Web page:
That is the 2nd issue: Culling.

You've probably heard about it, it basically prevents faces from rendering when their vertecies are in clockwise order. It exists to prevent faces facing away from the camera from rendering, to save performance.

That is not what we want tho, so we need to disable it with RenderSystem.disableCull();. Don't forget to re-enable it again with RenderSystem.enableCull(); after tessellator.draw();!

After doing that, our image finally renders correctly:

There are a few remaining minor issues, such as the image not rendering through water, only inside of it and outside of it:

And the fact that it doesn't render through walls at all.

This might be undesireable for some applications, but luckily for you, you can fix that as well. Just prefix tessellator.draw(); with RenderSystem.depthFunc(GL11.GL_ALWAYS);, and postfix it with RenderSystem.depthFunc(GL11.GL_LEQUAL);, to reset it.

Why this works is out of the scope of this tutorial, but a tldr is that it basically disables the depth check while rendering our element. Resetting it back to LEQUAL (short for "less than or equal") will restore the default behaviour of not rendering pixels if their depth value is not less than or equal to the one already in the buffer.

After applying those changes as well, this is how it looks:

Full Example

java
WorldRenderEvents.END.register(context -> {
    Camera camera = context.camera();
    
    Vec3d targetPosition = new Vec3d(0, 100, 0);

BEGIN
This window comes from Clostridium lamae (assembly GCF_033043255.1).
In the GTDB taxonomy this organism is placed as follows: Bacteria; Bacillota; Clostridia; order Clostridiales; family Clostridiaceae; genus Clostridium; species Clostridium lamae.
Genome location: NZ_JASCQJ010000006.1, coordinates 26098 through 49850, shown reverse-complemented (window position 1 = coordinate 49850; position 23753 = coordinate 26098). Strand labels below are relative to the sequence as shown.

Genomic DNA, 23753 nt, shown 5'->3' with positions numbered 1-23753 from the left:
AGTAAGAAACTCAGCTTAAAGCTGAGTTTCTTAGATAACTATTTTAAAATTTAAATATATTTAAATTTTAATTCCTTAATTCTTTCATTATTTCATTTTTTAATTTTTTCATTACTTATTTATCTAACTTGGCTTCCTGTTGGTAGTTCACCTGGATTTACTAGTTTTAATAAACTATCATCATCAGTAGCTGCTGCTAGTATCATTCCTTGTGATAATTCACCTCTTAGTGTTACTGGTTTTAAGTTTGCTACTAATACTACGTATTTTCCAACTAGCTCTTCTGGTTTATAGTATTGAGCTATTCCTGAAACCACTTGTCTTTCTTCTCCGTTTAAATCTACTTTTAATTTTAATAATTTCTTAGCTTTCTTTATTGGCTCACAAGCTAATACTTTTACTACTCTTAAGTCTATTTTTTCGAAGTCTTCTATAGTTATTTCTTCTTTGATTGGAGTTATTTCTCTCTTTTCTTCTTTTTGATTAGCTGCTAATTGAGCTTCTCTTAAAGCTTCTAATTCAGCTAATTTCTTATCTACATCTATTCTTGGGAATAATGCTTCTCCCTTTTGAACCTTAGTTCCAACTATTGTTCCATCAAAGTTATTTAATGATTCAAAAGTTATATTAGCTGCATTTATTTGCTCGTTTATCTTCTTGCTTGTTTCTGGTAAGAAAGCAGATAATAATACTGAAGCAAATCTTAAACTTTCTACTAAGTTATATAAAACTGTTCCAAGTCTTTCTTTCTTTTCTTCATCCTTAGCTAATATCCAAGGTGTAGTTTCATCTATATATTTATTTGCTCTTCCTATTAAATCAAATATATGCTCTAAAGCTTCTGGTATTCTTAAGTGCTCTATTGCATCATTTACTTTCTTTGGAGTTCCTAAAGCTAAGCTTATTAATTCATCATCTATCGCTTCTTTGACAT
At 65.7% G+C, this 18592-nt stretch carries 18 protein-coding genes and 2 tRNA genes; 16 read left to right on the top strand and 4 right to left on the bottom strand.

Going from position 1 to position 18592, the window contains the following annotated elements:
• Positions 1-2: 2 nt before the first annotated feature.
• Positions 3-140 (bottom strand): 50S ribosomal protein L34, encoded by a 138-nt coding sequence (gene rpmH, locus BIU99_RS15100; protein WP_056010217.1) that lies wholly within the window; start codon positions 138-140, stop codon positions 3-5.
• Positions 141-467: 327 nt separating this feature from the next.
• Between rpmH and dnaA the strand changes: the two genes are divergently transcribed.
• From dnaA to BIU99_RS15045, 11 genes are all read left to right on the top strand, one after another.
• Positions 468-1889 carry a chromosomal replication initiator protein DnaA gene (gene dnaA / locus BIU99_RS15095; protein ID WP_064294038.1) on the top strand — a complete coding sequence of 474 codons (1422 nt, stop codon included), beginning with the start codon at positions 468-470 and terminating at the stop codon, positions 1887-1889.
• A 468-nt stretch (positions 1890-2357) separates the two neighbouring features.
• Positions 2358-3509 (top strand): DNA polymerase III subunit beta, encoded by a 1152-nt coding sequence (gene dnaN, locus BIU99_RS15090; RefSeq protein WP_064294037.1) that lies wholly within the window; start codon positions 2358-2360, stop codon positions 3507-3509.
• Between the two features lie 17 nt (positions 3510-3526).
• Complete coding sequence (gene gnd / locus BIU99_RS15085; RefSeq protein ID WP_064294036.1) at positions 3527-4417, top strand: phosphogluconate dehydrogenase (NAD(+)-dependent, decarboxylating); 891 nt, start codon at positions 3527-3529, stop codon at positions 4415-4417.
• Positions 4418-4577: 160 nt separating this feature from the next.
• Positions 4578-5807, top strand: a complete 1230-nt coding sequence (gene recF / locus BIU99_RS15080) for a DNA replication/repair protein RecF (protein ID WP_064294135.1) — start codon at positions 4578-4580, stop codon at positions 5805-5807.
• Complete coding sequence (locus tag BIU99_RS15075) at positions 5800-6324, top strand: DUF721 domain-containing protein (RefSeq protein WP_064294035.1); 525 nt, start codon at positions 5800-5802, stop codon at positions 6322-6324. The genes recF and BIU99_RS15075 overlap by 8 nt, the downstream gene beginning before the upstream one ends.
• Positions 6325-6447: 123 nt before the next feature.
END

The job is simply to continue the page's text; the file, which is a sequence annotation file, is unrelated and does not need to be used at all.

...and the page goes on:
Vec3d transformedPosition = targetPosition.subtract(camera.getPos());
    
    MatrixStack matrixStack = new MatrixStack();
    matrixStack.multiply(RotationAxis.POSITIVE_X.rotationDegrees(camera.getPitch()));
    matrixStack.multiply(RotationAxis.POSITIVE_Y.rotationDegrees(camera.getYaw() + 180.0F));
    matrixStack.translate(transformedPosition.x, transformedPosition.y, transformedPosition.z);
    
    Matrix4f positionMatrix = matrixStack.peek().getPositionMatrix();
    Tessellator tessellator = Tessellator.getInstance();
    BufferBuilder buffer = tessellator.getBuffer();

    buffer.begin(VertexFormat.DrawMode.QUADS, VertexFormats.POSITION_COLOR_TEXTURE);
    buffer.vertex(positionMatrix, 0, 1, 0).color(1f, 1f, 1f, 1f).texture(0f, 0f).next();
    buffer.vertex(positionMatrix, 0, 0, 0).color(1f, 0f, 0f, 1f).texture(0f, 1f).next();
    buffer.vertex(positionMatrix, 1, 0, 0).color(0f, 1f, 0f, 1f).texture(1f, 1f).next();
    buffer.vertex(positionMatrix, 1, 1, 0).color(0f, 0f, 1f, 1f).texture(1f, 0f).next();

    RenderSystem.setShader(GameRenderer::getPositionColorTexProgram);
    RenderSystem.setShaderTexture(0, new Identifier("examplemod", "icon.png"));
    RenderSystem.setShaderColor(1f, 1f, 1f, 1f);
    RenderSystem.disableCull();
    RenderSystem.depthFunc(GL11.GL_ALWAYS);

    tessellator.draw();

    RenderSystem.depthFunc(GL11.GL_LEQUAL);
    RenderSystem.enableCull();
});

Not affiliated with Mojang Studios or the Fabric Project.